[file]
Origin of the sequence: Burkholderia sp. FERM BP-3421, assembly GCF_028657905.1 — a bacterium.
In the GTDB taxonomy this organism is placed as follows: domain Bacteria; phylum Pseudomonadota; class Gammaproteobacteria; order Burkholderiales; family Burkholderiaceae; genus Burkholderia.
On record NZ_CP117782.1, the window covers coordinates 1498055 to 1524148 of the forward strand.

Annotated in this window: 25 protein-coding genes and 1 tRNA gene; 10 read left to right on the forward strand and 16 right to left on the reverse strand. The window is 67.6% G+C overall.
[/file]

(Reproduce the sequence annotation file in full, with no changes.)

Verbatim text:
Origin of the sequence: Burkholderia sp. FERM BP-3421, assembly GCF_028657905.1 — a bacterium.
In the GTDB taxonomy this organism is placed as follows: domain Bacteria; phylum Pseudomonadota; class Gammaproteobacteria; order Burkholderiales; family Burkholderiaceae; genus Burkholderia.
On record NZ_CP117782.1, the window covers coordinates 1498055 to 1524148 of the forward strand.

Annotated in this window: 25 protein-coding genes and 1 tRNA gene; 10 read left to right on the forward strand and 16 right to left on the reverse strand. The window is 67.6% G+C overall.